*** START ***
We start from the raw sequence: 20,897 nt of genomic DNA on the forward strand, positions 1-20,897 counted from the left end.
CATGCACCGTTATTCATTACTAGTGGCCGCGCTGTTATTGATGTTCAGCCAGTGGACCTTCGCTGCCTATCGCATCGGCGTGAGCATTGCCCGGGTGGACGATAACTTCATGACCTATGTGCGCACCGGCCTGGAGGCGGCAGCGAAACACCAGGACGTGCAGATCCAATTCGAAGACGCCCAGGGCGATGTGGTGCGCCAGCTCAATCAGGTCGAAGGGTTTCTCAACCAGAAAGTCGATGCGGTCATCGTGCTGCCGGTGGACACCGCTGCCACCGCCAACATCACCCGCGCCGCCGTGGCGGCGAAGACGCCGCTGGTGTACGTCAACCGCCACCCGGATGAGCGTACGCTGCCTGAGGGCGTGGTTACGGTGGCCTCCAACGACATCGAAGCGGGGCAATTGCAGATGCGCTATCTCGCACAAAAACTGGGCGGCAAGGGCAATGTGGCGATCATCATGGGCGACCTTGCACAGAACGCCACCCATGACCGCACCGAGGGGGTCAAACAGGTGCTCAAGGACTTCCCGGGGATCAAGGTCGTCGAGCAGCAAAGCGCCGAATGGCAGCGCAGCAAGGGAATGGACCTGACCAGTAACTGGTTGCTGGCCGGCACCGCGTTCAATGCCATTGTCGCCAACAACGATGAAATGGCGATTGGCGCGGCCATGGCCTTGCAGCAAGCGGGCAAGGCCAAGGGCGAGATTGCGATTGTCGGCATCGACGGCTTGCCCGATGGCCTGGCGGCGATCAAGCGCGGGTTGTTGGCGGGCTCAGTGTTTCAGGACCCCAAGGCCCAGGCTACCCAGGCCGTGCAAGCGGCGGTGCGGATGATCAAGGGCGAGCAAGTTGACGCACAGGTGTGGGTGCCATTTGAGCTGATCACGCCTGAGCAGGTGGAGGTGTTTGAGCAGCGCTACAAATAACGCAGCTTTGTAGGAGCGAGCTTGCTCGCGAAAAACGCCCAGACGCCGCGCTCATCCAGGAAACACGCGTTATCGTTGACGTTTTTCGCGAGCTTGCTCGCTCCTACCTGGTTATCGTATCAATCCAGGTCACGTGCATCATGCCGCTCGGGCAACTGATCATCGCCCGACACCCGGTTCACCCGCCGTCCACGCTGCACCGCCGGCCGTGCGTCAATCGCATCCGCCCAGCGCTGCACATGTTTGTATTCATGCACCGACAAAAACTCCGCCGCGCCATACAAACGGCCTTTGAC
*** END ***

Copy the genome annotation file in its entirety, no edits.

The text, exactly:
We start from the raw sequence: 20,897 nt of genomic DNA on the forward strand, positions 1-20,897 counted from the left end.
CATGCACCGTTATTCATTACTAGTGGCCGCGCTGTTATTGATGTTCAGCCAGTGGACCTTCGCTGCCTATCGCATCGGCGTGAGCATTGCCCGGGTGGACGATAACTTCATGACCTATGTGCGCACCGGCCTGGAGGCGGCAGCGAAACACCAGGACGTGCAGATCCAATTCGAAGACGCCCAGGGCGATGTGGTGCGCCAGCTCAATCAGGTCGAAGGGTTTCTCAACCAGAAAGTCGATGCGGTCATCGTGCTGCCGGTGGACACCGCTGCCACCGCCAACATCACCCGCGCCGCCGTGGCGGCGAAGACGCCGCTGGTGTACGTCAACCGCCACCCGGATGAGCGTACGCTGCCTGAGGGCGTGGTTACGGTGGCCTCCAACGACATCGAAGCGGGGCAATTGCAGATGCGCTATCTCGCACAAAAACTGGGCGGCAAGGGCAATGTGGCGATCATCATGGGCGACCTTGCACAGAACGCCACCCATGACCGCACCGAGGGGGTCAAACAGGTGCTCAAGGACTTCCCGGGGATCAAGGTCGTCGAGCAGCAAAGCGCCGAATGGCAGCGCAGCAAGGGAATGGACCTGACCAGTAACTGGTTGCTGGCCGGCACCGCGTTCAATGCCATTGTCGCCAACAACGATGAAATGGCGATTGGCGCGGCCATGGCCTTGCAGCAAGCGGGCAAGGCCAAGGGCGAGATTGCGATTGTCGGCATCGACGGCTTGCCCGATGGCCTGGCGGCGATCAAGCGCGGGTTGTTGGCGGGCTCAGTGTTTCAGGACCCCAAGGCCCAGGCTACCCAGGCCGTGCAAGCGGCGGTGCGGATGATCAAGGGCGAGCAAGTTGACGCACAGGTGTGGGTGCCATTTGAGCTGATCACGCCTGAGCAGGTGGAGGTGTTTGAGCAGCGCTACAAATAACGCAGCTTTGTAGGAGCGAGCTTGCTCGCGAAAAACGCCCAGACGCCGCGCTCATCCAGGAAACACGCGTTATCGTTGACGTTTTTCGCGAGCTTGCTCGCTCCTACCTGGTTATCGTATCAATCCAGGTCACGTGCATCATGCCGCTCGGGCAACTGATCATCGCCCGACACCCGGTTCACCCGCCGTCCACGCTGCACCGCCGGCCGTGCGTCAATCGCATCCGCCCAGCGCTGCACATGTTTGTATTCATGCACCGACAAAAACTCCGCCGCGCCATACAAACGGCCTTTGAC